Regina Spektor: A Reverie Of Radical

Dear Audy,

CRPS can be exceptionally crippling, both physically and emotionally. One of the most important things that any pain patient can remember is that having fun and things to look forward to is just as important as doctor appointments, rehab exercises and medication dosages. Music can be a wonderful escape and a brilliant emotional outlet and going to see live music is about the most enjoyable thing I can think of.

The moment I let my CRPS stop me from planning my life, I lose. What I must keep trying to do is incorporate my pain into my life in a way that still allows me to function so that I can return to work or study. I go through periods when flares cause me to cancel on a lot of social engagements, usually followed by a period of me refusing to make any further social engagements so that I don’t have to go through the stress and disappointment of canceling them. Doing this from time to time can be a good thing, because it gives me time to rest and recover. Taking time out can be a valuable part of my rehabilitation, however, an even more valuable part is the time I spend being involved.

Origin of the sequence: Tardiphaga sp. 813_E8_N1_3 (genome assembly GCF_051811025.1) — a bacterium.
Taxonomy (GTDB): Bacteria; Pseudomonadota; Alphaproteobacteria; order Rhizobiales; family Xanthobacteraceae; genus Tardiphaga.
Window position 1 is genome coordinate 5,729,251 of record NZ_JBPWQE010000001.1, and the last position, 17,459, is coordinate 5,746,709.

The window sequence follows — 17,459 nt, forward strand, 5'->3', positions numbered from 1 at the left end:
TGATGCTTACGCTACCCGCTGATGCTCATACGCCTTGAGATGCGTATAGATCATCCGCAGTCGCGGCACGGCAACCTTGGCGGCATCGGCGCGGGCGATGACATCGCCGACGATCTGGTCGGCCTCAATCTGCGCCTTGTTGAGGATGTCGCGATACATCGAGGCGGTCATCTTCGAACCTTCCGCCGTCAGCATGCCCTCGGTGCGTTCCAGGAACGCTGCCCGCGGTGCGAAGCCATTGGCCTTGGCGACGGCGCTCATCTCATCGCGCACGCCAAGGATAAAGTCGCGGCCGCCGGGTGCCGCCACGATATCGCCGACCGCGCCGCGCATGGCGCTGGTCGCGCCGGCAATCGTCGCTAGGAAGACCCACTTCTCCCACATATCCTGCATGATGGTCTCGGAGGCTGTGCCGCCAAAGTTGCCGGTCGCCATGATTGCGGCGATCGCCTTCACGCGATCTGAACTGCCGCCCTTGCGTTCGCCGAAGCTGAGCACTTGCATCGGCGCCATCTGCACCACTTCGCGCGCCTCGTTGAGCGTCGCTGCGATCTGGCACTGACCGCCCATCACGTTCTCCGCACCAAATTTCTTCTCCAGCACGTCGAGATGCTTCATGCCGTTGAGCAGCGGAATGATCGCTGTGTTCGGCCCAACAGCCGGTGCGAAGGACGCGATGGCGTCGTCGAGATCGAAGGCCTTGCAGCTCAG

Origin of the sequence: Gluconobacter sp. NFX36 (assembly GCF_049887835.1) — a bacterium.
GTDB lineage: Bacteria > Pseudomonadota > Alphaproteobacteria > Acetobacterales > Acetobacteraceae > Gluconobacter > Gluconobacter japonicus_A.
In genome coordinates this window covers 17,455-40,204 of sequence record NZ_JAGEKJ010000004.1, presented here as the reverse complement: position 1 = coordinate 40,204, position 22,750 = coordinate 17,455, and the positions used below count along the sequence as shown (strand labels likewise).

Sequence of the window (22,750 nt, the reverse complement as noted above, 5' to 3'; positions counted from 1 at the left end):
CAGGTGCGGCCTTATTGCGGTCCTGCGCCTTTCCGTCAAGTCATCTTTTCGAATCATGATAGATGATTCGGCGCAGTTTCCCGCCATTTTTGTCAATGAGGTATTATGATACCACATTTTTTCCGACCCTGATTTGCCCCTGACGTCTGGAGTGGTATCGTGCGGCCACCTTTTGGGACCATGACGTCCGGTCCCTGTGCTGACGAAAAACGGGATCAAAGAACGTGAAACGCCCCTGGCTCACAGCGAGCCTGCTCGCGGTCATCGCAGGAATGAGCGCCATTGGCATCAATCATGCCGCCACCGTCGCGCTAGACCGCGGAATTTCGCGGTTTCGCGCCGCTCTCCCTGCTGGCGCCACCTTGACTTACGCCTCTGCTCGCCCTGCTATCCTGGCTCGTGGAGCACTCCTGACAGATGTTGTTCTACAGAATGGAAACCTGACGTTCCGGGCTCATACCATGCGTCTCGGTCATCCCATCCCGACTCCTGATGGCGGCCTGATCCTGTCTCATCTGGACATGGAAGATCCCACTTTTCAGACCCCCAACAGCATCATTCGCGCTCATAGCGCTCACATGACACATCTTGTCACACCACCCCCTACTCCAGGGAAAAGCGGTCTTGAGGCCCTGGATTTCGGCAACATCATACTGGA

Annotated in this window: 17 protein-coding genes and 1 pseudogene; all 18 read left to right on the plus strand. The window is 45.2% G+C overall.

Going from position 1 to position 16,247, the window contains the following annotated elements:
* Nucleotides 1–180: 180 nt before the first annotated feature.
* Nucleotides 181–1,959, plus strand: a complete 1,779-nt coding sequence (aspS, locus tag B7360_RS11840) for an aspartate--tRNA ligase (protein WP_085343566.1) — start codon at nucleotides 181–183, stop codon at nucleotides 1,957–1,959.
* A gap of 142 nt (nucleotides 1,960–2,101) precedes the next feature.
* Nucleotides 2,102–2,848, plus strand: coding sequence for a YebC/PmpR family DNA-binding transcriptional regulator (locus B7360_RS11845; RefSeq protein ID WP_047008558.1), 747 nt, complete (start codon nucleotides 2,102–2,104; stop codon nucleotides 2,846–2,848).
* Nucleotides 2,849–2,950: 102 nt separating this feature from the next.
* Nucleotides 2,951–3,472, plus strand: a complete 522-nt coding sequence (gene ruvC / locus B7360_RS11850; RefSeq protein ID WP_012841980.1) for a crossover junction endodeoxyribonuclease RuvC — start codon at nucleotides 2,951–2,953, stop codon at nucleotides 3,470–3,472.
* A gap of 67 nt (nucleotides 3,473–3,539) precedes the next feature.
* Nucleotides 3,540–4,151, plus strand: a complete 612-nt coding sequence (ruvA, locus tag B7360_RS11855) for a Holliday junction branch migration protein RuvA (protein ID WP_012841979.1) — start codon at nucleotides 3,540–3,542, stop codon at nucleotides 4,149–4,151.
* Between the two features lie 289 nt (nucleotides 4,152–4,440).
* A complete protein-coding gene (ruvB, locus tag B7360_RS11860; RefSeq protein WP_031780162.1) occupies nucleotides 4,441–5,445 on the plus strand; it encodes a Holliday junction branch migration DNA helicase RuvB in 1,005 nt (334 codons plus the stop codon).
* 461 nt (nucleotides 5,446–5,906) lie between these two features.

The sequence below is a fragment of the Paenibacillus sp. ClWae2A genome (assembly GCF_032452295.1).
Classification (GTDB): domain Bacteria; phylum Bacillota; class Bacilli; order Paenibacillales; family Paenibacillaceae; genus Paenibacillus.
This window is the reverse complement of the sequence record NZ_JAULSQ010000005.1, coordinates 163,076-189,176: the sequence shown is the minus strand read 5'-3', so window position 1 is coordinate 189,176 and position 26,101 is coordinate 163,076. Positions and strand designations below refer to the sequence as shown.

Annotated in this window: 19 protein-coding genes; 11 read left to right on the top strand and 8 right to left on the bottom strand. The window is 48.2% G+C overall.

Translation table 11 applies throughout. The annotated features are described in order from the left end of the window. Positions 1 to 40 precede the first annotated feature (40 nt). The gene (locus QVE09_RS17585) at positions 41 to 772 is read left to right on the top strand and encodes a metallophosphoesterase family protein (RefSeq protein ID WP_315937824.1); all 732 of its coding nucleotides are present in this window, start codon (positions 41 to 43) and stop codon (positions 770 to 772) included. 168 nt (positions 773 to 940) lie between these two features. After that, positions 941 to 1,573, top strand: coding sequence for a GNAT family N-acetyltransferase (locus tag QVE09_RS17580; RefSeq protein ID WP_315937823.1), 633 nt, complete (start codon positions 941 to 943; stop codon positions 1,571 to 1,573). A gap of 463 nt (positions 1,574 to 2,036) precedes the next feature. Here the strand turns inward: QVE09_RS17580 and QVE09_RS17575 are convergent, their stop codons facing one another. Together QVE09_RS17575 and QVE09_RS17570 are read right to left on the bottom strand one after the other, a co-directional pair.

Wherever possible, I try to adapt going out to have fun so that I can enjoy it with minimal pain. I love going to see live music and, whilst the vibration of the performances (you mean you’ve never noticed that musical performances vibrate? Think about it for a second…what is sound?), usually leaves me buzzing afterward, so does the thrill of the show. Depending on where the musician or band is performing, I have to consider whether the shows will be physically possible for me. If something is playing in an arena, for example, I need to book disabled tickets and go in a wheelchair. I have learnt that regardless of whether I am flaring or not on the day, I cannot survive a) the walking (from car to seat can be kilometres), b) standing during the show (if it’s that type of show) and c) being bumped around in the crowd. If I go in a wheelchair, I almost eliminate the threat of all three and can enjoy myself. A, B and C also apply to going to a pub gig, these don’t always have good disabled access (hello, grotty yet ever popular Corner Hotel) but I have leant that most venues will provide a seat on request. How well you can see from that seat depends on the kindness and understanding of the staff on duty that night (FYI Melbourne, Northcote Social Club is awesome at being accommodating!).